The concerns of the protestors are justified and reasonable.
These concerns are based on established scientific data (compare Scientists4Future). The current measures to protect the climate and to conserve species, forests, oceans and soil are insufficient and have to be
expanded in a timely fashion.
As psychologists and psychotherapists we support and reinforce the demands of the Fridays-for-Future-Movement for more urgent and consistent action and for a fundamental political and social paradigm shift regarding climate. The goals set by the Paris Accord must be met.
We are recognizing our personal and professional responsibility and wish to increase pressure on the decision makers and motivate them toward more timely action.
- Brick, C. & van der Linden, S. (2018) „Yawning at the apocalypse”. In: The Psychologist, 31, 30-35. British Psychological Society
- James, P., Iyer, A. & Webb, T.L. “The impact of post-migration stressors on refugees ́ emotional distress and health: A longitudinal analysis”. In: European Journal of Social Psychology, 16.04.2019
- Lequertier, B., Simcock, G., Cobham, V.E., Kildea, S. & King, S. “Infant Behavior and Competence Following Prenatal Exposure to a Natural Disaster: The QF2011 Queensland Flood Study”. In: Infancy, Vol. 24, Issue 3, 06.03.2019
- Lertzman, R. (2014) “Breaking the Climate Fear Taboo. Why feelings matter for our climate change communications”, Sightline Institute (www.sightline.org)
- Lertzman, R. (2015) “Environmental Melancholia. Psychoanalytic dimensions of engagement”. Routledge, 1. Aufl.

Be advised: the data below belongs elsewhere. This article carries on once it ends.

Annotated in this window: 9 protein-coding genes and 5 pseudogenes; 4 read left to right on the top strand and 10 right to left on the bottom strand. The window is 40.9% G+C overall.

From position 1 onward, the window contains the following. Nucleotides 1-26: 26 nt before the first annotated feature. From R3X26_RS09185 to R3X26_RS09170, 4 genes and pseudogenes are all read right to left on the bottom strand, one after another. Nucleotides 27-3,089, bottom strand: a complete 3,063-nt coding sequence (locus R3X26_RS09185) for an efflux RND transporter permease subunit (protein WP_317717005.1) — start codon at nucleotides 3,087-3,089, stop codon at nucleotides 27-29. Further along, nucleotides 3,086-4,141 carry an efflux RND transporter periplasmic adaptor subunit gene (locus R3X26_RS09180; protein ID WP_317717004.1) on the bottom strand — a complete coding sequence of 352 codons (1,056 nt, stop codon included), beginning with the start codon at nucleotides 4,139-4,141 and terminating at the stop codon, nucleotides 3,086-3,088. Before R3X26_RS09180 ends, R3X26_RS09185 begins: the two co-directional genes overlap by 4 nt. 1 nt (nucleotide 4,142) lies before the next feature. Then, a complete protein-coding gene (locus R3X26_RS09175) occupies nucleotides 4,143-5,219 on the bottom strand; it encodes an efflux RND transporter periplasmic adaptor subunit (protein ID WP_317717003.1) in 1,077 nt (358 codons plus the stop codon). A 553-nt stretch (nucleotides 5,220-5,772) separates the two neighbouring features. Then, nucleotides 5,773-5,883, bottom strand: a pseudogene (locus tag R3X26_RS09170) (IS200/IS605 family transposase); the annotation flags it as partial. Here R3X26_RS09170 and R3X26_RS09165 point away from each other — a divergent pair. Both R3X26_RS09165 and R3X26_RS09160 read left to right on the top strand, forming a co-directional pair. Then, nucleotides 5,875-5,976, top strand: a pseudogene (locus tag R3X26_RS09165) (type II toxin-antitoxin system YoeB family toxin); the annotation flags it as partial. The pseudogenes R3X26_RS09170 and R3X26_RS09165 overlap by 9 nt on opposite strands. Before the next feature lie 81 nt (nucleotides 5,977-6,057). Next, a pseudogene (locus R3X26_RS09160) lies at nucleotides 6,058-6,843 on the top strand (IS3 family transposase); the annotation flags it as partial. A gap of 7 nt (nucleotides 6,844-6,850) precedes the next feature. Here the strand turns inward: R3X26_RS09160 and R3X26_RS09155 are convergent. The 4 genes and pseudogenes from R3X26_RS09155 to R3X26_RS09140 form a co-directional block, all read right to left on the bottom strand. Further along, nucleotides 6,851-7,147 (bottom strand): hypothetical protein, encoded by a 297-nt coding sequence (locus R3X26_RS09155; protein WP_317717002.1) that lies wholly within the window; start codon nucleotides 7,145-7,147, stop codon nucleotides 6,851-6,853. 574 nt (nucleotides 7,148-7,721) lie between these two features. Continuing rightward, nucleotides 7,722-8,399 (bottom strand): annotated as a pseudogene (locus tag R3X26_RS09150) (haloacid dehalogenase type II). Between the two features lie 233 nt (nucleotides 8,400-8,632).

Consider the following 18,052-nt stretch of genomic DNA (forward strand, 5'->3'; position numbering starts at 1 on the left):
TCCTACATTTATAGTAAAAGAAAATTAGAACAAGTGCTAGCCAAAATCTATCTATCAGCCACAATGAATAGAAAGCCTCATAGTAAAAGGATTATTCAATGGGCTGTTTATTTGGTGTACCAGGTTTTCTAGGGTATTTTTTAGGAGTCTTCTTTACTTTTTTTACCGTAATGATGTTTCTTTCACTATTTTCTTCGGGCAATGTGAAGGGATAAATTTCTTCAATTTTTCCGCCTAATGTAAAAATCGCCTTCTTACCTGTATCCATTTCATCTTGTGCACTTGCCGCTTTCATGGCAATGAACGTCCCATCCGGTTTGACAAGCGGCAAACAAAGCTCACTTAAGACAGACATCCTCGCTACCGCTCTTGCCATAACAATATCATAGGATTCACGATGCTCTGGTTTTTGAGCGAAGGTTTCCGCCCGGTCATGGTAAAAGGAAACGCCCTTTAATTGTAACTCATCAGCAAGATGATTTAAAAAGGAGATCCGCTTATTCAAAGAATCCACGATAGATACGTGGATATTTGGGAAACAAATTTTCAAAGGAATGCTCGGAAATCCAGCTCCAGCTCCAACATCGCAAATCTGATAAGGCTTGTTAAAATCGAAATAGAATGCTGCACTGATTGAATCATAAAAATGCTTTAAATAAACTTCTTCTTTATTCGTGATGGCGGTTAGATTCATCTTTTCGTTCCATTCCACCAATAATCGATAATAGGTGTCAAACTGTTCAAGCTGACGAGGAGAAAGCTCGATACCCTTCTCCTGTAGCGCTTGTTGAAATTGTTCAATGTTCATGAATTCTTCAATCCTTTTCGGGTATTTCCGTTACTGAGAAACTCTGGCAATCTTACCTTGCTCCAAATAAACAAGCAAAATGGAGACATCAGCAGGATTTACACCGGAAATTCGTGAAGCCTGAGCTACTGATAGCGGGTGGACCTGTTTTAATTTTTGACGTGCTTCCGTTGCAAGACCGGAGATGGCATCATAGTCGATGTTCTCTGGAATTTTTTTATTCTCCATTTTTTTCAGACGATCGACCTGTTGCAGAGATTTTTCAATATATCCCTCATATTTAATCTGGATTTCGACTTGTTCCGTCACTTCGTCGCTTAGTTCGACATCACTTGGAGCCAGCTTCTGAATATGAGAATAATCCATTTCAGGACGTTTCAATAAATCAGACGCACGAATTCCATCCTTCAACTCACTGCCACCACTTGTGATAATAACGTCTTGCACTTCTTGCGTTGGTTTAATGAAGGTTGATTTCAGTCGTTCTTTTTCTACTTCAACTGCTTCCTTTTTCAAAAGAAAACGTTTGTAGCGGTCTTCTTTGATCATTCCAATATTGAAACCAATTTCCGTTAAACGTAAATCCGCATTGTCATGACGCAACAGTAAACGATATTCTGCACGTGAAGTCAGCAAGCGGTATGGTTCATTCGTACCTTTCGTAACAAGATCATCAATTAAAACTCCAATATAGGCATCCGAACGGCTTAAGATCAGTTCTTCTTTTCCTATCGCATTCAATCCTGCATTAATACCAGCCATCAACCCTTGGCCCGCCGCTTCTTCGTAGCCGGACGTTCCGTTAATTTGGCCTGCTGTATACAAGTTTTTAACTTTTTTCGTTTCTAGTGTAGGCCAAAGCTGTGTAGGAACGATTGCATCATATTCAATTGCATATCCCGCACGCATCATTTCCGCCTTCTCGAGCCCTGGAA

- Lertzman, R. (2017) “How Can We Talk About Global Warming?”. In: Sierra Magazin, 19.07.2017
- Lowe, S.R., McGrath, J.A., Young, M.N., Kwok, R.K., Engel, L.S., Galea, S. & Sandler, D.P. “Cumulative Disaster Exposure and Mental and Physical Health Symptoms Among a Large Sample of Gulf Coast Residents”. In: Journal of Traumatic Stress, Vol. 32, Issue 2, 26.03.2019
- Nomura, Y., Davey, K., Pehme, P.M., Finik, J., Glover, V., Zhang, W., Huang, Y., Buthmann, J., Dana, K., Yoshida, S., Tsuchiya, K.J., Bo Li, X. & Ham, J. “Influence of in utero exposure to maternal depression and natural disaster-related stress on infant temperament at 6 month: The children of Superstorm Sandy”. In: Infant Mental Health Journal, Vol. 40, Issue 2, 05.02.2019
- Poulsen, B. (2018) “On Mourning Climate Change. The psychological crisis that accompanies our changing climate”. In: Psychology Today, 16.12.2018
- Rhys Lim, J., Fisher Liu, B., Egnoto, M. & Roberts, H.A. “Individuals ́ religiosity and emotional coping in response to disasters”. In: Journal of Contingencies and Crisis Management, 17.04.2019
- Riederer, R. (2019) “The Other Kind Of Climate Denialism”. In: The New Yorker
- Van Valkengoed, A. & Steg, L. (2019): “Meta-analyses of factors motivating climate change adaptation behaviour”. In: Nature Climate Change 9, 158-163
- http://fridaysforfuture.de, 12.05.2019
- www.scientistsforfuture.org, 12.05.2019
- https://www.un.org/en/universal-declaration-human-rights/index.html, 12.05.2019
- https://www.ohchr.org/EN/ProfessionalInterest/Pages/CESCR.aspx, 12.05.2019
So far, 1807 Psychologists and Psychotherapists from 21 countries have signed the Statement.
(Current status: 2019/06/25, 9:00pm)
Using the following form you can sign the joint statement of Psychologists for Future / Psychotherapists for Future.